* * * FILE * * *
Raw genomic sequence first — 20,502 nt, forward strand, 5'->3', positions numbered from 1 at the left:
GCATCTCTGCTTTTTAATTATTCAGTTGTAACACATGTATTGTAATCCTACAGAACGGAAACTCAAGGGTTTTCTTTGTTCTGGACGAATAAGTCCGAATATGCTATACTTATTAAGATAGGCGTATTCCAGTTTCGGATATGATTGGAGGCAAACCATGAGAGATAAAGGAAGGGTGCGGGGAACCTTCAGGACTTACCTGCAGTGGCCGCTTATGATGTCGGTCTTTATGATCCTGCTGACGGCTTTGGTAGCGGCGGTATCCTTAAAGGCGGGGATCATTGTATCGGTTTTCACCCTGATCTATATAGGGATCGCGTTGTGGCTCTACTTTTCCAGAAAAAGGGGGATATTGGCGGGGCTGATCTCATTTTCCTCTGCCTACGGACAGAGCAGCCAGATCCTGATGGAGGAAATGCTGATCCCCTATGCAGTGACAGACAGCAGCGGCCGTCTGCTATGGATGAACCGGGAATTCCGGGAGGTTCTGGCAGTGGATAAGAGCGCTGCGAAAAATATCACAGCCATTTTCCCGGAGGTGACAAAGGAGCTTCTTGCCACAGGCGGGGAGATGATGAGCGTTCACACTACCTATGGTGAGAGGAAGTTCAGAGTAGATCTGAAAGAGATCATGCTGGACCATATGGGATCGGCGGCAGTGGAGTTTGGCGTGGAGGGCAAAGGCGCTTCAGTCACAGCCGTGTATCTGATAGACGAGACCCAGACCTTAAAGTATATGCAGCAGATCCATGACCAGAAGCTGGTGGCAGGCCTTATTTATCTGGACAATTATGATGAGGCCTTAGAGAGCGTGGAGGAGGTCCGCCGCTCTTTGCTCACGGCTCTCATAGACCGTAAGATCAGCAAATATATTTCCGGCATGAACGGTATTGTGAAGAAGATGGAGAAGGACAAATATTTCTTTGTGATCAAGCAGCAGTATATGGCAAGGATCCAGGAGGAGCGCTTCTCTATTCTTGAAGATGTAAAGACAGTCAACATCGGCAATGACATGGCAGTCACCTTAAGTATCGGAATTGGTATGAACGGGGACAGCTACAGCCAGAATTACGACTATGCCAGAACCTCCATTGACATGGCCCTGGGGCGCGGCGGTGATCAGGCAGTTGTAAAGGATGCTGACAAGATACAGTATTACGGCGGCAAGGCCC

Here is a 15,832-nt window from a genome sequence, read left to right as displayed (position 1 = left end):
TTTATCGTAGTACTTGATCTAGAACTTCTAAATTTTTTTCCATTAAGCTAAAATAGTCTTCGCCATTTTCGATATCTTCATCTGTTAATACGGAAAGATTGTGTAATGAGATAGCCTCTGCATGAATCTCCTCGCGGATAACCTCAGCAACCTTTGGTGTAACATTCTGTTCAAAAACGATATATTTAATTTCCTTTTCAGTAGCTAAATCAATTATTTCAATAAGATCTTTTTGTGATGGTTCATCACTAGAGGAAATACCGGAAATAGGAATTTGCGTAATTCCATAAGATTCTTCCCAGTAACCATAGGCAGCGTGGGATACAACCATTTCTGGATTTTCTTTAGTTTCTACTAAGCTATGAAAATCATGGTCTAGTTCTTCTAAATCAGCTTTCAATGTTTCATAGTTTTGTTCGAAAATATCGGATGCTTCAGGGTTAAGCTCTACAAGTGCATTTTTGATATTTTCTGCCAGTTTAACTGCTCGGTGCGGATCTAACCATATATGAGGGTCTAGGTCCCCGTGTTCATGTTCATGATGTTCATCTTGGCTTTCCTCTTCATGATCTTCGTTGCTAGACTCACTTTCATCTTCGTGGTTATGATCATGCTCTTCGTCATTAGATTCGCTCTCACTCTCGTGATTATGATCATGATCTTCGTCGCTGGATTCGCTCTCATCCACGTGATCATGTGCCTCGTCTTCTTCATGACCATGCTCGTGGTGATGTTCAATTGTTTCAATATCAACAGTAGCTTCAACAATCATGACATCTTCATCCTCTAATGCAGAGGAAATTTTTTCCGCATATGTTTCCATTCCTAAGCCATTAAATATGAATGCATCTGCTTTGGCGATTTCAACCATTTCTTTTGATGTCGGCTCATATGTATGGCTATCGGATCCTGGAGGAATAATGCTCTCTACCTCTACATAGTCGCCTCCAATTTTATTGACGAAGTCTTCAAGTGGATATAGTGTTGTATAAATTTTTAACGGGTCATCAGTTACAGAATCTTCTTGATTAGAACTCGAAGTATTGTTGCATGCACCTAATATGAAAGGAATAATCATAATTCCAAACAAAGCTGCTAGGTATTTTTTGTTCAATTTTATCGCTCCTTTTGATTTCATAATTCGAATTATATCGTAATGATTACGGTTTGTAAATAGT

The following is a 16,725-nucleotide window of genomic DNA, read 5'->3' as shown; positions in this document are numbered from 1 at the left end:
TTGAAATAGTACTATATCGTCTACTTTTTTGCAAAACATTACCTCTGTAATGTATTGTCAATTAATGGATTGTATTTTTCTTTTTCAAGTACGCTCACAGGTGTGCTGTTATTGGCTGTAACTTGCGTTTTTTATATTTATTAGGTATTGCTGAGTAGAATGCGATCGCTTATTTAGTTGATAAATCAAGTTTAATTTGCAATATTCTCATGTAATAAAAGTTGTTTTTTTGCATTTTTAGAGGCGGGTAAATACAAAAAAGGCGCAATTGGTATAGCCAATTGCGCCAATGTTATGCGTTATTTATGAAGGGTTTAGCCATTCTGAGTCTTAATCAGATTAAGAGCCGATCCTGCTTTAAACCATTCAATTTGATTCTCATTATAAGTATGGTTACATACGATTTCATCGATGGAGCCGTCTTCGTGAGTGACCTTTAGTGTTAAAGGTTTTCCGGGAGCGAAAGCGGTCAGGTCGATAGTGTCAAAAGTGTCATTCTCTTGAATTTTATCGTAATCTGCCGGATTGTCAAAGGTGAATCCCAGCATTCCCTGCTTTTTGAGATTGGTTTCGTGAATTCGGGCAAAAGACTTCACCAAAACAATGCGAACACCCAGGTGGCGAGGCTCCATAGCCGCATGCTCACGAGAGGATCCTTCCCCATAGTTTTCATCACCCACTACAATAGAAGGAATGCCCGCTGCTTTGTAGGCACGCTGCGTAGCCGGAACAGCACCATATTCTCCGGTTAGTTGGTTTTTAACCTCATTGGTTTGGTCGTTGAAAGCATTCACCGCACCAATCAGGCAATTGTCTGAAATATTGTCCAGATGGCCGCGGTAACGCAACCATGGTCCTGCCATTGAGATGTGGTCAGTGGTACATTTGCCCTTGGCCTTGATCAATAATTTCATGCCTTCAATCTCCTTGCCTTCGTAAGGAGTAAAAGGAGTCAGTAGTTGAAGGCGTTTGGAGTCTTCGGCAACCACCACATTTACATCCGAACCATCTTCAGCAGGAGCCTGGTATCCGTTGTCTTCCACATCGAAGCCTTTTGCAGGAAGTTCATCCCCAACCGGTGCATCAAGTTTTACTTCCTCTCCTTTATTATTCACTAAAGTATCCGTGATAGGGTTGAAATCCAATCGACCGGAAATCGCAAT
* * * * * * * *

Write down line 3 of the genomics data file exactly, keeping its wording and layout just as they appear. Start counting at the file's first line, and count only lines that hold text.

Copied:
Here is a 15,832-nt window from a genome sequence, read left to right as displayed (position 1 = left end):